Amb. Nikki Haley: A win at the UN, but North Korea threat continues

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The rhetoric coming from North Korea is heating up, which is a good indication that the latest U.S.-led action in the UN Security Council got the attention of the paranoid Pyongyang leadership. Last weekend the world saw a strong and united Security Council tell the North Korean regime that its illegal and dangerous acts must stop.  This time, continuation of their illegal nuclear program was met with actions, not just words.

The Security Council’s action has thrown the dictators of Pyongyang off their stride because it hits them where it hurts most:   The hard currency the regime gets from its exports and the slave labor of the North Korean people.   The resolution is the single largest economic sanctions package ever leveled on North Korea.  It targets the regime’s exports of coal, iron, iron ore, lead, lead ore and seafood – the mainstays of its economy – and reduces them by about one-third.  It is the most stringent set of sanctions the United Nations has leveled on any country in a generation.

Almost as important as the content of the sanctions is the fact that the Security Council spoke with one voice in imposing them.  North Korea’s neighbor, China, has a critical role to play when it comes to Pyongyang.  Not only did the Chinese vote for the resolution, they worked cooperatively with the United States and other countries to bring the resolution to a vote.  Russia – another country that has favored North Korea at times – voted for the resolution as well.

The UN’s action also puts a long overdue spotlight on the plight of the North Korean people. The development of nuclear weapons and ballistic missiles is expensive.  While its own people go hungry, the North Korean regime diverts its scarce resources – most of which come from the exports targeted in the UN resolution – to these illegal programs.  What’s more, North Korea is facing its worst drought in sixteen years.  The regime has shamelessly begun to ask for international assistance, even as it plows its hard currency into nuclear development.  We will continue to stand for the human dignity and rights of the North Korean people even as we respond to the regime’s nuclear threat.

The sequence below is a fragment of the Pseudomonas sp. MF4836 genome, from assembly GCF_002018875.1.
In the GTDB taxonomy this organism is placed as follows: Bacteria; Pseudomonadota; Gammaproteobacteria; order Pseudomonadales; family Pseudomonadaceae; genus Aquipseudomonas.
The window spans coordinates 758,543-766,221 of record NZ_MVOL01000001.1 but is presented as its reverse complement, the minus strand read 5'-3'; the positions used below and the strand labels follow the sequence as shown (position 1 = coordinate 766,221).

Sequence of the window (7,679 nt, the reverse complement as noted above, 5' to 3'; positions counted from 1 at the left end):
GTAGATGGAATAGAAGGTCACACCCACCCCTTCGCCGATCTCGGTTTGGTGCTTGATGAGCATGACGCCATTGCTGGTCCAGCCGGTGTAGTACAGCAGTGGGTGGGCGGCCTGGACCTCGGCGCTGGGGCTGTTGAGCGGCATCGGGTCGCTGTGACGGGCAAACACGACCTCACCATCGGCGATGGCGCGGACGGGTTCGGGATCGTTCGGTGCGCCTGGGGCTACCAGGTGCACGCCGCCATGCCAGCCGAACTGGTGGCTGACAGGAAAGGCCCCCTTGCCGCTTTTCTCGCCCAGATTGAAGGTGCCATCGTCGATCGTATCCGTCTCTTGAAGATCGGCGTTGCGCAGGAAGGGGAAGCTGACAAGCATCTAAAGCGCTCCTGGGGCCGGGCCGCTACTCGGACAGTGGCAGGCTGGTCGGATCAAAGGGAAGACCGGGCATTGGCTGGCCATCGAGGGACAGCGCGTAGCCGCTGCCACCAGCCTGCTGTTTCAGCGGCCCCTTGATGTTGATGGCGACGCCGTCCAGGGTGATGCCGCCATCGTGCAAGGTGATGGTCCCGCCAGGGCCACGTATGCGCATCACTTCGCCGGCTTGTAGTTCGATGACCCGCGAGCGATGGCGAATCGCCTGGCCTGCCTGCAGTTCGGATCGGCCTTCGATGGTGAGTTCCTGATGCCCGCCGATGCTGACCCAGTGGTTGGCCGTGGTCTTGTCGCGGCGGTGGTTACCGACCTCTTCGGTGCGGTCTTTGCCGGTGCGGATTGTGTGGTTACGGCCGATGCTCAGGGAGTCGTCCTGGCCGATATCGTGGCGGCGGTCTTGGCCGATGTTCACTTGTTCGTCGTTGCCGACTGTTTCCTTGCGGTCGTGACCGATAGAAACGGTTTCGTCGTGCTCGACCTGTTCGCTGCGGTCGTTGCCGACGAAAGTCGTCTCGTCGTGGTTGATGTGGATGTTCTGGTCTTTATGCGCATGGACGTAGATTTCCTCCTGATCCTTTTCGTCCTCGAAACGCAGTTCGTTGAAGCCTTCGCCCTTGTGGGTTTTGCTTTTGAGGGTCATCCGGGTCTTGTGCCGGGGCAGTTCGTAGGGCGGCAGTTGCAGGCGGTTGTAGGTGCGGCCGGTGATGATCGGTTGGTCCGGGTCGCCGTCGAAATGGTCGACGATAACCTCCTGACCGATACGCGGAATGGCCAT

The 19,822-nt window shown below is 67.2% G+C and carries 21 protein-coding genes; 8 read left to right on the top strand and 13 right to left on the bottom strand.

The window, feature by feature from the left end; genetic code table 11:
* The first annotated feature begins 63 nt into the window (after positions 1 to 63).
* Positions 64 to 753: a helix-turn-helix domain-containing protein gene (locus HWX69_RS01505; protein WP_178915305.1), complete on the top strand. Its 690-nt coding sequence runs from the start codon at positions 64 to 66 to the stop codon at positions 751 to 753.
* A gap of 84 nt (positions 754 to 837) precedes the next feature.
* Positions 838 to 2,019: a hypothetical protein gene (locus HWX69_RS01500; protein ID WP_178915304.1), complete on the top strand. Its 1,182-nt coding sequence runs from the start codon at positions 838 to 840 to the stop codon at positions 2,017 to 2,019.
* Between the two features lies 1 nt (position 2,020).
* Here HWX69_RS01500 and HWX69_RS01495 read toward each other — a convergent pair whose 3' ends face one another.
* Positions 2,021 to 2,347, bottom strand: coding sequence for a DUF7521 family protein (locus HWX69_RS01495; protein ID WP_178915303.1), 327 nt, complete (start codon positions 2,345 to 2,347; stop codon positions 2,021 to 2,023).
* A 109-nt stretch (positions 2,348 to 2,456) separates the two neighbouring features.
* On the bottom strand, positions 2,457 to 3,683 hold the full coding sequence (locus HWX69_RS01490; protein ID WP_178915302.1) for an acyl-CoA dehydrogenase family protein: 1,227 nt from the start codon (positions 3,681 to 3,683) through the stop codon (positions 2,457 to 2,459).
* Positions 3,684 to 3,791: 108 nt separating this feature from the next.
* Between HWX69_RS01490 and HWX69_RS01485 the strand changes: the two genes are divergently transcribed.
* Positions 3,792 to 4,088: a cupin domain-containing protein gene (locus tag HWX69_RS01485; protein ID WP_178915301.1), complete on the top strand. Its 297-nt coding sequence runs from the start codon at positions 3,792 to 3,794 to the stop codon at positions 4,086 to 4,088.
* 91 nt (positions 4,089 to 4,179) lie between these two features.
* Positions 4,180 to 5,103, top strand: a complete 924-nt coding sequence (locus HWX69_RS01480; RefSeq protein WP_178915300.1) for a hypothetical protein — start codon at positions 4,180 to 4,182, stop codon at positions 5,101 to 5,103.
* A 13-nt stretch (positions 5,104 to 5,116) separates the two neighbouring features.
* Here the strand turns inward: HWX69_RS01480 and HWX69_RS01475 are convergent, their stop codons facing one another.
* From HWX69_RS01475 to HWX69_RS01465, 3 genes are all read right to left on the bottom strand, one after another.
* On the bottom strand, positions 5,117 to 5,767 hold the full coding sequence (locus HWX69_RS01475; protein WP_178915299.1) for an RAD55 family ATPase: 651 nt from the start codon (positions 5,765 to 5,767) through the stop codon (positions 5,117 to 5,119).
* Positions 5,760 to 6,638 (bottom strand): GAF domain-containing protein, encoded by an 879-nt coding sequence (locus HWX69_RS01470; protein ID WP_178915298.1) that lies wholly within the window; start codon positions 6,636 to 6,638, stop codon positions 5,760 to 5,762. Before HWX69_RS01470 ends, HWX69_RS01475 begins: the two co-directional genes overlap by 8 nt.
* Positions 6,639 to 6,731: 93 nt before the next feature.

While its own people go hungry, the North Korean regime diverts its scarce resources – most of which come from the exports targeted in the UN resolution – to these illegal programs.

These sanctions are a big win for peace and security, the United Nations, and a unified Trump Administration foreign policy team.  But we are not kidding ourselves.  We have not solved the problem – not even close.  The threat posed by an outlaw, nuclearized North Korea has not gone away.  In fact, it is rapidly growing more serious.  In just the last month, North Korea has fired two missiles capable of reaching San Francisco, Tokyo, Paris or Sydney.

The members of the Security Council and all nations must do more to increase the pressure on North Korea.  We’ve passed sanctions that cut deep – but only if they are enforced.  All UN member states now have the obligation to implement these and past sanctions on North Korea.

For our part, the United States will continue to keep all options on the table.  We prefer to end this crisis through dialogue, but our eyes are wide open.  We will fight to see this resolution and others implemented to the fullest.  We will continue to put maximum pressure on North Korea at the United Nations and elsewhere to change its ways.  And our joint military exercises with South Korea will go on as they have for nearly 40 years.  Despite what the dictators in Pyongyang claim, these exercises are meant to protect the United States and our allies.  Unlike the North Korean nuclear and missile programs, they are open, transparent and defense-oriented.

Saturday was a strong day at the United Nations – all the bluster coming from Pyongyang is proof of that.  But we will need many more such days in order to end the crisis created by the North Korean regime.  The goal of the United States is and has always been a stable Korean peninsula, at peace, without nuclear weapons.  It is now up to the North Korean regime to demonstrate, through its actions, that it shares this goal.